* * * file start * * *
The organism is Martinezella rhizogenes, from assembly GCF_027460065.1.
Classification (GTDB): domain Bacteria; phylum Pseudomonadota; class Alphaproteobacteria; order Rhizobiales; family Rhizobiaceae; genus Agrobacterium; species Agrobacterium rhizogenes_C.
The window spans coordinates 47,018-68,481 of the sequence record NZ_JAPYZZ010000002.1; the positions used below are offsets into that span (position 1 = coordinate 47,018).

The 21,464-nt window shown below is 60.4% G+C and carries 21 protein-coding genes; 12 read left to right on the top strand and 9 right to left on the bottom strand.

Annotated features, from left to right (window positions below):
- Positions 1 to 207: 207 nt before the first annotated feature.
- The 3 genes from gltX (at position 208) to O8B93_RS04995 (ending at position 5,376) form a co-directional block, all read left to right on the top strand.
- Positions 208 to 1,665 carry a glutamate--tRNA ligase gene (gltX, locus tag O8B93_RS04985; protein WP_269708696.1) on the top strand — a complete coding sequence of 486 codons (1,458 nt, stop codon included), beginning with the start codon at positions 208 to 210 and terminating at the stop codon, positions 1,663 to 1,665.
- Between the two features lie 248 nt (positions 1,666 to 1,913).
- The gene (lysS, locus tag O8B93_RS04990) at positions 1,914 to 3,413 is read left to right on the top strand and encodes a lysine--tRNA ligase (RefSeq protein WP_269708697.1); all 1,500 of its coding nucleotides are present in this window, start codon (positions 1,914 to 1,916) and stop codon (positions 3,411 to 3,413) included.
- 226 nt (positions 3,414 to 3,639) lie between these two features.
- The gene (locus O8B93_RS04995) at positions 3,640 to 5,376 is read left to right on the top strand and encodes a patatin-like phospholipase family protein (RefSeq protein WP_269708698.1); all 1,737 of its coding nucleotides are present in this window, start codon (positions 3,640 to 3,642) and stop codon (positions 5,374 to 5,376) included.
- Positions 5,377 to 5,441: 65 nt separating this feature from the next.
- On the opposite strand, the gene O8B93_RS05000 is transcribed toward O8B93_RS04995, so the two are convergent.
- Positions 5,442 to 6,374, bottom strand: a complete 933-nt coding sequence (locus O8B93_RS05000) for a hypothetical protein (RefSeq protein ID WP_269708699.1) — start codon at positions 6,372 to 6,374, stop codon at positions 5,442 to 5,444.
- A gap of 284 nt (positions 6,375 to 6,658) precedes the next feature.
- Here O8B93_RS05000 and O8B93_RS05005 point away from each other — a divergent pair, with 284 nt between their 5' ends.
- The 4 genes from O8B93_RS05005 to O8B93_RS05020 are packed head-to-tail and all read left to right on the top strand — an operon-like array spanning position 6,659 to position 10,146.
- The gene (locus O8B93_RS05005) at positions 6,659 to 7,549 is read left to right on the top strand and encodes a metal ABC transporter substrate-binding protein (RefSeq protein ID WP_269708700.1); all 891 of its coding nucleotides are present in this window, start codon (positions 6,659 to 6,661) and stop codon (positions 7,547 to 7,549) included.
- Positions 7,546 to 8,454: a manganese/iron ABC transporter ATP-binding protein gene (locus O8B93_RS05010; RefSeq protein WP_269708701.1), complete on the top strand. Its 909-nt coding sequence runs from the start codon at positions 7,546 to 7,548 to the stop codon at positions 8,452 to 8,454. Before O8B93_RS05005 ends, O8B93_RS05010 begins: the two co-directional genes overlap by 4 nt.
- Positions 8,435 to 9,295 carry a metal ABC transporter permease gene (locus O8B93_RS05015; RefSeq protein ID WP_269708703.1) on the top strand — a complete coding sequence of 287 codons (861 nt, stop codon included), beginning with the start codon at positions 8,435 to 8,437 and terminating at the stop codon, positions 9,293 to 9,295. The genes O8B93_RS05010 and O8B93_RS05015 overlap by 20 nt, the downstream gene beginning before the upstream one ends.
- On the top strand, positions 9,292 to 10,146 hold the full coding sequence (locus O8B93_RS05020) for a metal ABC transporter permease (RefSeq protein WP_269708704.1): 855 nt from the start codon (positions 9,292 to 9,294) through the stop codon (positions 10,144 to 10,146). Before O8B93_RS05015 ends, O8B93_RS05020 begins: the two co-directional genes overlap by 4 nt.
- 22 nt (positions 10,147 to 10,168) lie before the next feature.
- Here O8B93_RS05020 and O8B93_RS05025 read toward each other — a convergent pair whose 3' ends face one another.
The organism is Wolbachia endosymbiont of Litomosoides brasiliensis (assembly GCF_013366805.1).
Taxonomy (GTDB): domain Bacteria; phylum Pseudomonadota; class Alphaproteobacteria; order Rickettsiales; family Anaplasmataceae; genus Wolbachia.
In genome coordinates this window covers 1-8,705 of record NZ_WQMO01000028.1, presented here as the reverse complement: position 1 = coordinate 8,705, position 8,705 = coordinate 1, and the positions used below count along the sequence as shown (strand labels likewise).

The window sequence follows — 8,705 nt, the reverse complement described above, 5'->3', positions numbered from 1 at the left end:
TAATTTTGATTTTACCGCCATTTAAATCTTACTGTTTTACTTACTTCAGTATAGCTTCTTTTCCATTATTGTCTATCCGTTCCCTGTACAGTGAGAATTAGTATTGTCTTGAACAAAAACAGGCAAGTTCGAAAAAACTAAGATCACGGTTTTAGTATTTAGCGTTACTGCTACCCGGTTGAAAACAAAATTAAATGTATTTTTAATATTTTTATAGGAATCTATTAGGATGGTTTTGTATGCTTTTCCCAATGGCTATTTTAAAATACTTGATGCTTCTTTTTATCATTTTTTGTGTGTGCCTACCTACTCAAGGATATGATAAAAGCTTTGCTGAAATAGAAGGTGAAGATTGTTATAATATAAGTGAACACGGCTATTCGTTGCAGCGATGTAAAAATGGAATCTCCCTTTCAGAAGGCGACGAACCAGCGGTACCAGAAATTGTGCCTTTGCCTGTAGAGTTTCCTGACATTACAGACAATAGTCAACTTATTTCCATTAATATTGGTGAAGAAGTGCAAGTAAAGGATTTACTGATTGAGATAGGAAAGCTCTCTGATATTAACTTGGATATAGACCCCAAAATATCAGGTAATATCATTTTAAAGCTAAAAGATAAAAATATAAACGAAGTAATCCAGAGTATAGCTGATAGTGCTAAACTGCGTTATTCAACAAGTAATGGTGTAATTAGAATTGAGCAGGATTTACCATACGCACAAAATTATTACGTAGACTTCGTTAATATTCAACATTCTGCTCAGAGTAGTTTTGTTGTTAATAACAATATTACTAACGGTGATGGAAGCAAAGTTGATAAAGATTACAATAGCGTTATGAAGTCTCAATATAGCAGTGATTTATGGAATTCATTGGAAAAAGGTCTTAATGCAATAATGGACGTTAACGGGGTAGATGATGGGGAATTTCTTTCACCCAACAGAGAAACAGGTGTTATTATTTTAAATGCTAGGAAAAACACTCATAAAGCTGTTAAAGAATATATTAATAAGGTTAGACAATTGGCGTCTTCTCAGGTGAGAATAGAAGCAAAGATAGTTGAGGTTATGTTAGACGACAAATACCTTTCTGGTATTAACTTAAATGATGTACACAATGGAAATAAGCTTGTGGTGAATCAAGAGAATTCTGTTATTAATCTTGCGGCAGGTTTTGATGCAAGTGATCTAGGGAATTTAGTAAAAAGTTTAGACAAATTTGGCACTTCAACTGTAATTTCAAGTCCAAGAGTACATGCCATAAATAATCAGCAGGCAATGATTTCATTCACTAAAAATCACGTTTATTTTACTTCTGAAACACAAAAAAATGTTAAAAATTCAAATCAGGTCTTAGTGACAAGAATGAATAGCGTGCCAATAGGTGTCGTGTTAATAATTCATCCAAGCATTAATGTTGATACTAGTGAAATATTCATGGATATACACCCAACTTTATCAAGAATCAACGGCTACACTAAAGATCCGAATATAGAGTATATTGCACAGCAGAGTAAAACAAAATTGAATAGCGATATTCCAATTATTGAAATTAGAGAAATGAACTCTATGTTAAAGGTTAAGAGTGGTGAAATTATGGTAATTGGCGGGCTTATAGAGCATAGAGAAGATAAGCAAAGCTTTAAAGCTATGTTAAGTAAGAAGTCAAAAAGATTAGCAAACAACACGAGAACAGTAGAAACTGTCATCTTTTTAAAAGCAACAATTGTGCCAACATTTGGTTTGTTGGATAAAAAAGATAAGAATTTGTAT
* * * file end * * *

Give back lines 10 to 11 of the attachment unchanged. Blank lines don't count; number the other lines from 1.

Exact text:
- The gene (lysS, locus tag O8B93_RS04990) at positions 1,914 to 3,413 is read left to right on the top strand and encodes a lysine--tRNA ligase (RefSeq protein WP_269708697.1); all 1,500 of its coding nucleotides are present in this window, start codon (positions 1,914 to 1,916) and stop codon (positions 3,411 to 3,413) included.
- 226 nt (positions 3,414 to 3,639) lie between these two features.